What is and isn't in the line of duty

Comment

February 13, 2000|By MIKE BURNS

AN ELDERSBURG man is shot to death by criminals. The valorous act that led to the victim's murder is widely, deservedly praised. And after the flush of public indignation and sorrow come the questions about the future for the deceased and especially for his family.

Police Sgt. Bruce A. Prothero's fatal tale involves three communities: Pikesville, where he was gunned down by escaping jewel robbers Monday; Baltimore County, where he was a decorated officer with 12 years service; and Carroll County, where his wife and the couple's five small children grieve in ways that few of us can truly comprehend.

Sergeant Prothero's action in the daylight robbery of J. Brown Jewelers was virtually instinctive. He ran after the armed criminals as they fled the Pikesville store. The officer was apparently trying to get the license plate number of their getaway vehicle before it sped off. Gunshots from the fugitives cut short Sergeant Prothero's life at 35 years.

Baltimore County officials immediately proclaimed that the policeman was killed in the line of duty. That phrase, with its legal implications, has been embraced by the community and police agencies as they grapple with the tragic episode.

Make no mistake, Sergeant Prothero displayed certain courage and professional commitment to pursue the armed criminals. Police officers say he was doing what every sworn officer is supposed to do, no matter whether on the official duty shift or not.

It is his employment at the time that gives rise to questions.

He was working on his day off as a private guard for the jewelry firm. He'd done that job before, moonlighting to support his family and allow his wife Ann to stay at home caring for their triplets and two other small children.

It's not uncommon for police officers to take on such part-time private jobs as security guards or traffic control officers. Their training, ability and possession of firearms make them a desirable prospect for many an outside employer.

Sergeant Prothero was in civilian clothes, employed by the store, with no idea that the jeweler would be robbed that day. He'd experienced a previous holdup at the shop and had chased the culprit, getting the car's license tag number. He did the same thing after last week's robbery, with extreme consequences.

So -- and here is the sensitive part -- was he killed in the line of duty or was he killed off-duty? If he had been moonlighting as a stock clerk or salesman at the store, would he have been considered killed in the line of duty?

The distinction is not just idle musing and sophistry.

For his wife, Ann, and the children at their Eldersburg home, the difference can mean the receipt of various important survivor benefits or their denial.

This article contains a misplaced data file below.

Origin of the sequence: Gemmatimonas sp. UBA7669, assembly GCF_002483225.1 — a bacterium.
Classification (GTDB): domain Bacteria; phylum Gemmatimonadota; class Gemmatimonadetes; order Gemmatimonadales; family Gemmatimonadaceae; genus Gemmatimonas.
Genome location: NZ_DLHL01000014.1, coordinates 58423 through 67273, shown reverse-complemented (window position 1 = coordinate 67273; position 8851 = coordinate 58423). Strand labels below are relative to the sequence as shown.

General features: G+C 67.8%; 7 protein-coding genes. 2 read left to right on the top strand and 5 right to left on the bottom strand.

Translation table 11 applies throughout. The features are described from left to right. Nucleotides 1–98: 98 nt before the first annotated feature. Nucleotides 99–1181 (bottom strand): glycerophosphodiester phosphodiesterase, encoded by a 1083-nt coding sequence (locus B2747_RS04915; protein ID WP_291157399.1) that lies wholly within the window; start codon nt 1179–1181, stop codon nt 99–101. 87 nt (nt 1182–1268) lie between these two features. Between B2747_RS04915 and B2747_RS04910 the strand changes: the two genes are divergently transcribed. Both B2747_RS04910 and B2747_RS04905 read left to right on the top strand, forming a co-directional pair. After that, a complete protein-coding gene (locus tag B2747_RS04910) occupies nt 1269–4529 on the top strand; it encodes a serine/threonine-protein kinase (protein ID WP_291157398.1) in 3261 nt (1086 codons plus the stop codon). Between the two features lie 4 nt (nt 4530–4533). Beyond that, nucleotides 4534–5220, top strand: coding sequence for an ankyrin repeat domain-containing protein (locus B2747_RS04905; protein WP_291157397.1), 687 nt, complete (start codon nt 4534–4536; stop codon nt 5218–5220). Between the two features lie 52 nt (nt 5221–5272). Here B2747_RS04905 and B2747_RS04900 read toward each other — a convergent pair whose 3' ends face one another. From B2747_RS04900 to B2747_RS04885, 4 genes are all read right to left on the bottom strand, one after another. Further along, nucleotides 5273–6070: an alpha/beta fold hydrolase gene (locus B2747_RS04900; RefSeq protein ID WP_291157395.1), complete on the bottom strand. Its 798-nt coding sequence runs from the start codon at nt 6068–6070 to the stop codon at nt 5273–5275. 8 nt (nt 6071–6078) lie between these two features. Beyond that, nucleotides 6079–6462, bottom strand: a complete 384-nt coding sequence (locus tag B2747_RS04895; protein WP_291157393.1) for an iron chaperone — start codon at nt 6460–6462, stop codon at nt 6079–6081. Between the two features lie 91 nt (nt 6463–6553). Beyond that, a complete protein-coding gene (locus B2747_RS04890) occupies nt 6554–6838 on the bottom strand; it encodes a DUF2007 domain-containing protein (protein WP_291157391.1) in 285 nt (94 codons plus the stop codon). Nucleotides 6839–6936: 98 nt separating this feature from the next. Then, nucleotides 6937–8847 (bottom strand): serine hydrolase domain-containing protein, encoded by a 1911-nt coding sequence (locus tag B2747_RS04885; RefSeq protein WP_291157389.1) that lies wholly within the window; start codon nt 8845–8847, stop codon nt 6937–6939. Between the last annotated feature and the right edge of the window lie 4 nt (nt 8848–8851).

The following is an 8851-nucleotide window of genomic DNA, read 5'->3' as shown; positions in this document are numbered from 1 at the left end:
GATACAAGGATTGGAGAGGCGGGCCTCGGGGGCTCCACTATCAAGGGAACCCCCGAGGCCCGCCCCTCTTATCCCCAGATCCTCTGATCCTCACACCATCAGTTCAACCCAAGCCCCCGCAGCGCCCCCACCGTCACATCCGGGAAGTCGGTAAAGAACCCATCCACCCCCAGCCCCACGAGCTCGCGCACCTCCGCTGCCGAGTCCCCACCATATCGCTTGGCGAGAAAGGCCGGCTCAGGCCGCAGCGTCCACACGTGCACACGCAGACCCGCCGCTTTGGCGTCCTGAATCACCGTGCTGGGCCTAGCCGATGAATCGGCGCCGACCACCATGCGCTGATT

That may be of secondary interest to them now, but it will be more important in the years to come. For example, children of a fallen police officer are given up to $30,000 for college, under federal law, and the officer's family can receive up to $150,000 in death benefits.

More immediate is the decision to place his name on a monument to Baltimore County police officers who were killed while serving the public.

The gray granite monument in Towson's courthouse square has four names carved on it. The last name was inscribed more than a dozen years ago. All of the men (no women) died on official police duty.

Other police officers have died off-duty in the 125 years since the Baltimore County department was created. That is the nature of human life.

Indeed, would an officer who died while on extended medical leave be eligible for inclusion on the memorial? An officer on clerical duty who succumbed at her desk? For the Baltimore City police memorial under construction, an officer who died of a heart attack at home soon after strenuous duty is to be listed.

While the discussion can stray to many speculative possibilities, the case of Bruce Prothero has been decided by Baltimore County. His name will appear on the police memorial, county officials say. The operative consideration is that he was slain in performance of his police duty, giving chase outside the jewelry store.

That decision is appropriate. But it may cause concern for relatives of other Baltimore County police officers who met their ultimate fate off-duty, while still employed by the department. What does that memorial actually stand for? What is meant by "in the line of duty" or "in performance of service"?

Is a sworn officer always on duty, regardless of his official shift? Is his reaction always one of responding as a peace officer or as a lawful-duty civilian when he is not on the shift roster?

An off-duty paid firefighter or volunteer firefighter who rushes to rescue people caught in a blaze is in a similar situation. And so on.

Lots of questions, lots of shades of fact and opinion. None of which are of help to the Prothero family. Fortunately, they have a strong church family at Reisterstown United Methodist to fall back on. There's a move to create trust funds from donations for the family's welfare.

But as we ponder the question of on-duty, off-duty of our public safety servants, let's ask ourselves if we would have taken the courageous action that Sergeant Bruce Prothero did last week.

Mike Burns writes editorials for The Sun from Carroll County.

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